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Has anyone noticed the lack of vanilla flavor in vanilla beans?

I have tried several varieties, from different countries and suppliers. While there is a hint of vanilla, I am using triple the beans plus extract and gain some but not much effect. I have taken all the beans, (new ones) and made vanilla paste, which should be omg this kitchen reeks with vanilla! But it does not.

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  • Please ask only one question per topic. I have removed your second question. Feel free to ask it on its own. – Catija Sep 11 '16 at 1:09
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    The beans may have dried out a bit too much, and can be refreshed by soaking in hot water for a few minutes. – Giorgio Sep 14 '16 at 15:27
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The aroma of vanilla beans is not easy to release. You have to extract it somehow. The most popular way is a prolonged extraction with alcohol, but you can also boil the seeds in milk or other dairy (that method is especially popular for custards).

If you simply throw seeds into whatever you are making, you are not going to get much aroma.

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  • seeds and pods were added into ice cream base which was not boiling but hot, taken off the stove, and brought to room temp. – Judy B. Oct 3 '16 at 22:37
  • Also tried making Vanilla paste with the beans, simple syrup and a bit of acid. Cooked on the stove for 20 minutes. – Judy B. Oct 3 '16 at 22:38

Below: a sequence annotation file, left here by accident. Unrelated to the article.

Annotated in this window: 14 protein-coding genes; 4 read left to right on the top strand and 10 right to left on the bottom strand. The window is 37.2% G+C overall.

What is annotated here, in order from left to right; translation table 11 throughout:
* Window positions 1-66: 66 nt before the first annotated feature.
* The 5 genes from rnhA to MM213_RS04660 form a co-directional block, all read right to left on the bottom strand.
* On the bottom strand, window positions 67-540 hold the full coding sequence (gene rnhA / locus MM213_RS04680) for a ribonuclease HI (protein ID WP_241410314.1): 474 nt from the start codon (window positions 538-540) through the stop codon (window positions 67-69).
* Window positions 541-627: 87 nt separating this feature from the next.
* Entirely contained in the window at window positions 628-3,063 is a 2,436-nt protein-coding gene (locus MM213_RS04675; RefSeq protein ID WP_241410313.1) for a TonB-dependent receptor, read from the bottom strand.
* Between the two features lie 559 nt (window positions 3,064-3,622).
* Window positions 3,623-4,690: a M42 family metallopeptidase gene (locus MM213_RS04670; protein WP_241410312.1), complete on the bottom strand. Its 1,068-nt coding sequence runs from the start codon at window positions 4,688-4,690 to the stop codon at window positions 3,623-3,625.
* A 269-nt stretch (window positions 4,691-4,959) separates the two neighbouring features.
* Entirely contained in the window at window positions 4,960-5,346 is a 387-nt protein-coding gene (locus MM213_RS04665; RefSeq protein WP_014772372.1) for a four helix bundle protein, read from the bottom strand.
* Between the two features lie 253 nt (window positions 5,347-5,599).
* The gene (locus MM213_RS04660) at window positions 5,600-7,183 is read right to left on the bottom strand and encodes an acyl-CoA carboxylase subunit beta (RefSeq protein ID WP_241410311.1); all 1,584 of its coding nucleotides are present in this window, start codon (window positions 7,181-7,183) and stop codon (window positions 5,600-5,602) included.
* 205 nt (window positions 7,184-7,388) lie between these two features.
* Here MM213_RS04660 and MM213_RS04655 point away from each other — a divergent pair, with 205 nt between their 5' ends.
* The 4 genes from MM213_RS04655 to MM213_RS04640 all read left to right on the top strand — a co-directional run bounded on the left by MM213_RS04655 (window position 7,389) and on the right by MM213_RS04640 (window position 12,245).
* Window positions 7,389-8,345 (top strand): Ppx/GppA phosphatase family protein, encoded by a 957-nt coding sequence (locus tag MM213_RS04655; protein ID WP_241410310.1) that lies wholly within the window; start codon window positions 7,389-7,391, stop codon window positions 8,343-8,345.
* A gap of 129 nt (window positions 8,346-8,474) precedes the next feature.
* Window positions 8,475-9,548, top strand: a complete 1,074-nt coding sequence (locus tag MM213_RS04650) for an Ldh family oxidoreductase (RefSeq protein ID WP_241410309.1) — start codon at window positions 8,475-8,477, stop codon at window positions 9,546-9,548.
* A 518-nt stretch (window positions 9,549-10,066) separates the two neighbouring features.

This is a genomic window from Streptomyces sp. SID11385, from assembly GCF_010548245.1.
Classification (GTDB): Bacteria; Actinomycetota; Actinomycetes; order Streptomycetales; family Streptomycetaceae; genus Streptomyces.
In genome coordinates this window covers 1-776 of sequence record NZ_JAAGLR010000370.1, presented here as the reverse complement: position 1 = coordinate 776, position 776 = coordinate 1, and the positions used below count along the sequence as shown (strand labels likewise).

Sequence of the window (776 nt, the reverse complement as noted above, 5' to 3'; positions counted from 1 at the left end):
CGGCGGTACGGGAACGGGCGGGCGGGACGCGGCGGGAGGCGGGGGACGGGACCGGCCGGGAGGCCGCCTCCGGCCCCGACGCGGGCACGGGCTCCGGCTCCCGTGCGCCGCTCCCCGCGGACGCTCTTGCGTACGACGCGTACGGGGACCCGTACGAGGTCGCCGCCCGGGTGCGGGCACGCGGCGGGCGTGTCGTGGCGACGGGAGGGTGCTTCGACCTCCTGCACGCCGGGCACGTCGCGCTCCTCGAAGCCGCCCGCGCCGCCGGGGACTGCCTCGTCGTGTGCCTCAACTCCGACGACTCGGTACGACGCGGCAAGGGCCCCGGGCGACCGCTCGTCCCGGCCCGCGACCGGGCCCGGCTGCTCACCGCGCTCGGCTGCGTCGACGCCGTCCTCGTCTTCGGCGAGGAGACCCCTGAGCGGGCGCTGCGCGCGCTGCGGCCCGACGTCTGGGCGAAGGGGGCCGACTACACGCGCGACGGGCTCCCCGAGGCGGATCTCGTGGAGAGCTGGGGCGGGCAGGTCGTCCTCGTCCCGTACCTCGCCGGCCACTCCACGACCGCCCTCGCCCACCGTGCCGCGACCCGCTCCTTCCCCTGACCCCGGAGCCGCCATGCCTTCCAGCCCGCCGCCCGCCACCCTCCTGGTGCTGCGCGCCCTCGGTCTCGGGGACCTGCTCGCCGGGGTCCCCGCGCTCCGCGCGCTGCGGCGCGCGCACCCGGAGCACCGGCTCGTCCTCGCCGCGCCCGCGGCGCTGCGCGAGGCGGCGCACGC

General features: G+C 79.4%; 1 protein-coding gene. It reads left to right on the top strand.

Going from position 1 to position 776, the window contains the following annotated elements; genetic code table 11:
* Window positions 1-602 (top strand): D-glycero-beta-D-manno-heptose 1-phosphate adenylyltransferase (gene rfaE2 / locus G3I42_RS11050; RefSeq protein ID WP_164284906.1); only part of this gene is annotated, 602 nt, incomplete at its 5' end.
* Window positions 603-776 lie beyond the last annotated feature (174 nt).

• Also tried adding alcohol, in case that was the flavor missing... still not very vanilla. – Judy B. Oct 3 '16 at 22:39
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I recently made vanilla gelato with vanilla bean. It soaked in my "sauce" overnight. There was an amazing aroma. Maybe vanilla bean flavor needs "released," i.e., in liquid, etc. I am fairly new to cooking, so I'm no expert, but again, mine was heavenly.

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  • Dorothy recommended soaking the beans in a liquid to "rehydrate" them. They were new from both vials and vacuum-packed bags. All were not dry. I did try 2 iterations of vanilla bean paste and still the beans lacked flavor. I also added a bit of Grey Goose to a portion of the beans to coax some flavor. But they are still lacking. – Judy B. Sep 16 '16 at 22:12
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  • If you are using the whole bean, there is a significant dilution of flavour caused by the actual 'pod' of the bean. While using the whole bean makes most economic sense, for the most concentrated flavour use only the seeds scraped out of the inside of the pod. I also find the seeds have less of the slightly herbal bitterness that the whole pod imparts into food.
  • @iDoVooDoo makes a good point that flavour will only continue to be released over time, so try preparing things ahead when possible.
  • I don't know how you are making your bean paste, but you should try simmering the whole or chopped up beans in water before adding sugar and reducing to make a syrup that will turn into a satisfyingly rich and thick paste after blending everything. The inital simmering will make sure the flavour compounds in the bean are released into the 'substrate' of the paste. This will not happen as effectively if you only simmer them in sugar syrup, as the syrup is not a good solvent.
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  • I was thinking that something oily is being added to the pod exterior, that I am tasting. I will try it sans pod, beans only,in water, then try adding the sugar. thank you. – Judy B. Oct 3 '16 at 22:43
  • Great - let me know if this helps! – canardgras Oct 6 '16 at 16:13
  • I did try this in cream, only the seeds. then added sugar. no dice. maybe its too hot? – Judy B. Oct 13 '16 at 18:58

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